QUESTION: Boiling Springs, Pennsylvania boasts access to the Yellow Breeches Stream. How did it get that name?
A) Jim Breeches, local man, fled the British Army during the Revolutionary War and was called "yellow."
B) Nobody knows.
C) British military during the Revolution cleaned their britches in the stream and the sulfur turned their whites yellow
D) Two families, the Yellows and the Breeches, established a brewery using the stream's water.
The American Treasure Tour blog returns today to our phillumeny collection with a matchbook picked up at the Boiling Springs Tavern, located in Boiling Springs, Pennsylvania. Offering "classic American fare with a modern twist," the Keith family has been running the restaurant at 1 East First Street for over thirty years. The menu sounds pretty amazing, although we at the blog have to admit that we have not yet had the opportunity to experience the Tavern, but not out of lack of desire. Honest.
The Tavern was established in 1832 as a way to capitalize on the visitors to the third largest spring system in the United States. Prior to that, the waterways proved an excellent power source for early industry, notably the Carlisle Iron Works where cannonballs were made for the patriots during the American Revolutionary War. After independence, the site became a destination on the Underground Railroad. Its location near the halfway point on the Appalachian Trail proved helpful to fugitives hiding in the mountains. A century later, long-distance hikers stopped there as well. Now, the Keiths provide a wonderful dining experience for residents and visitors after a day relaxing on Children's Lake or hiking the White Rocks Trail.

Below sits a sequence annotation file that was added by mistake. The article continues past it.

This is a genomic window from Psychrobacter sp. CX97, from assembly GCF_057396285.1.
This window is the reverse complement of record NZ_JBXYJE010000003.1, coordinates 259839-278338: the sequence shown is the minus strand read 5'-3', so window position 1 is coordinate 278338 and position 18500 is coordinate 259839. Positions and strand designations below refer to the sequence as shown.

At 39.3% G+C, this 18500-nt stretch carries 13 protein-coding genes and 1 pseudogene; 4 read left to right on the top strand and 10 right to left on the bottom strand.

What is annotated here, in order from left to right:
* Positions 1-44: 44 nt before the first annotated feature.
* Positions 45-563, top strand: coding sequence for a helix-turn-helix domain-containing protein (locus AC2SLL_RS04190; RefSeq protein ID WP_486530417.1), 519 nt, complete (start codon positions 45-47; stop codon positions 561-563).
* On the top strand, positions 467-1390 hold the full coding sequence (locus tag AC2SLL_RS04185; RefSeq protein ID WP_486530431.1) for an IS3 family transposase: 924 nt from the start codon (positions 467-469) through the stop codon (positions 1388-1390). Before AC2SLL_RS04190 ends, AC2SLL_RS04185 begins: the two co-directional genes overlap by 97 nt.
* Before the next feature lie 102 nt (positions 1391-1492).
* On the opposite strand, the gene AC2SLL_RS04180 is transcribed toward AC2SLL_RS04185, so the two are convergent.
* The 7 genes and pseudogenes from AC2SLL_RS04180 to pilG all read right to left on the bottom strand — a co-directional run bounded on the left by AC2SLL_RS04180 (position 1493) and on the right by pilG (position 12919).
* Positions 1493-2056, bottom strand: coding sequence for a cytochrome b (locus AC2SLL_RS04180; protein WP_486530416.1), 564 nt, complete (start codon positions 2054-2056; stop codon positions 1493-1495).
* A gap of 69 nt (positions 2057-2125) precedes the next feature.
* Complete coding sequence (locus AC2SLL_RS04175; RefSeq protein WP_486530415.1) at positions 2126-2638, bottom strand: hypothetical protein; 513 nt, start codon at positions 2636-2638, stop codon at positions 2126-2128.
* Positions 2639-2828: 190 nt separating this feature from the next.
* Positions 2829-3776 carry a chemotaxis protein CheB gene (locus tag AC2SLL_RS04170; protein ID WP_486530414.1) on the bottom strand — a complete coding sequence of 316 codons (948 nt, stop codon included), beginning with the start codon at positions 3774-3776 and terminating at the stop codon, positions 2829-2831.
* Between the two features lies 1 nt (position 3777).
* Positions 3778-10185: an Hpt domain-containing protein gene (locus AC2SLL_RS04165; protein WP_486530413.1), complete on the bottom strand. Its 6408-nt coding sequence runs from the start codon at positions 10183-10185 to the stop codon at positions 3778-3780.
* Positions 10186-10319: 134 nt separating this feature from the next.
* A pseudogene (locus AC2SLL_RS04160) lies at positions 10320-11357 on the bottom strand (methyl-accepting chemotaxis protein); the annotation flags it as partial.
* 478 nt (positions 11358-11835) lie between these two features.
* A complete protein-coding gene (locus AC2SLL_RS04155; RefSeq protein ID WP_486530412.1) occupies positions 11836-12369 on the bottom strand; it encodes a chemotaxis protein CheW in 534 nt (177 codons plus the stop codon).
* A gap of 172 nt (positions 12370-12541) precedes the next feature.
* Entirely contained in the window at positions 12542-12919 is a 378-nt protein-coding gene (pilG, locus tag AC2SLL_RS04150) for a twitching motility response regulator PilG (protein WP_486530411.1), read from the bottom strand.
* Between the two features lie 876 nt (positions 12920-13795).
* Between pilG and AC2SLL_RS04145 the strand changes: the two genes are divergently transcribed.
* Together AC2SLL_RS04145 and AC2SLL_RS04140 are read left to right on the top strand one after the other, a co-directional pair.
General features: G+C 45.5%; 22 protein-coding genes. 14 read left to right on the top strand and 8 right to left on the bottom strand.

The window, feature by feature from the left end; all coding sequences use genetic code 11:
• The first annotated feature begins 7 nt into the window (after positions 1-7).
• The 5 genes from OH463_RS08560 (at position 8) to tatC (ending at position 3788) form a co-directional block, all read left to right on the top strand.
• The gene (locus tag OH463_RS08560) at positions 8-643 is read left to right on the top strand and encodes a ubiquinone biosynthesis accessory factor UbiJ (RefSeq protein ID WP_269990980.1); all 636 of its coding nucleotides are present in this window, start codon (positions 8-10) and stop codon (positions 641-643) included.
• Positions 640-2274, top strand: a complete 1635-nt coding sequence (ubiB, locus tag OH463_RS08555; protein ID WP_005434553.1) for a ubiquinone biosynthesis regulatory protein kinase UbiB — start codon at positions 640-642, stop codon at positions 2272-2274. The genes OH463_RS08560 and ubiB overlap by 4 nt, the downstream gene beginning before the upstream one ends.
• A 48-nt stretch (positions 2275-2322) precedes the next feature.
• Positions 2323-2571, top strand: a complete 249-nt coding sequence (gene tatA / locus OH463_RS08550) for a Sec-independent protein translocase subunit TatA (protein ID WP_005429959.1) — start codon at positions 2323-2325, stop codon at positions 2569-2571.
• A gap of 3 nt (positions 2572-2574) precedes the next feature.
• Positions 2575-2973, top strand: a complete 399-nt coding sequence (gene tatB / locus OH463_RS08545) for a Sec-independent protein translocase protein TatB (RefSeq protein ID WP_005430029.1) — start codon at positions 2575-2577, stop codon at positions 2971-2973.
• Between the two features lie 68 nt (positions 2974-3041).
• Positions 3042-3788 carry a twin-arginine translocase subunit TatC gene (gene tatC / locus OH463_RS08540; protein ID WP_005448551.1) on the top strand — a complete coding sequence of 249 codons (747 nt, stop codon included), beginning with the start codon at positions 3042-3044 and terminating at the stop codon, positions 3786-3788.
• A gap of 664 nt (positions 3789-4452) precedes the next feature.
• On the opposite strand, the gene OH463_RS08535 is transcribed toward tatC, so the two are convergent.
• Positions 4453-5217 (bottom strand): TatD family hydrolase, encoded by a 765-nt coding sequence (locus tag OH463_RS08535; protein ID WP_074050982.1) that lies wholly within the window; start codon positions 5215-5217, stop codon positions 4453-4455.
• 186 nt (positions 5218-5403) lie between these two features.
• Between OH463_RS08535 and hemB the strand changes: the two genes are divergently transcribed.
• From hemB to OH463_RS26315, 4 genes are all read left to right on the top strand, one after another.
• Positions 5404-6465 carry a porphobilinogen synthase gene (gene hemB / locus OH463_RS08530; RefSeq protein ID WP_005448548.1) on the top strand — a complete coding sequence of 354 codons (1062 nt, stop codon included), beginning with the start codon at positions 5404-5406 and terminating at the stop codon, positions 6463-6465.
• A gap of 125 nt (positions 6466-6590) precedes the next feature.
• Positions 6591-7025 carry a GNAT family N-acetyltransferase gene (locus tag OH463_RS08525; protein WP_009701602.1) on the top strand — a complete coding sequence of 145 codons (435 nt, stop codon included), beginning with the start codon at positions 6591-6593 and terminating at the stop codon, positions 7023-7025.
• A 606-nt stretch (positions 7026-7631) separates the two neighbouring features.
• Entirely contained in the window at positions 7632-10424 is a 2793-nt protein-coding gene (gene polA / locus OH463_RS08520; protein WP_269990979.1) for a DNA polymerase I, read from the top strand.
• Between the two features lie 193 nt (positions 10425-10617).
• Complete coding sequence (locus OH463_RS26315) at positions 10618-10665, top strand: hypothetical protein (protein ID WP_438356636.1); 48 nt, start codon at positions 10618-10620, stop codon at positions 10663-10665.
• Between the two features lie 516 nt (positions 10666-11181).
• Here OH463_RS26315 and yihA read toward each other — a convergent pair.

ANSWER: C) British military during the Revolution cleaned their britches in the stream and the sulfur turned their whites yellow. It's true!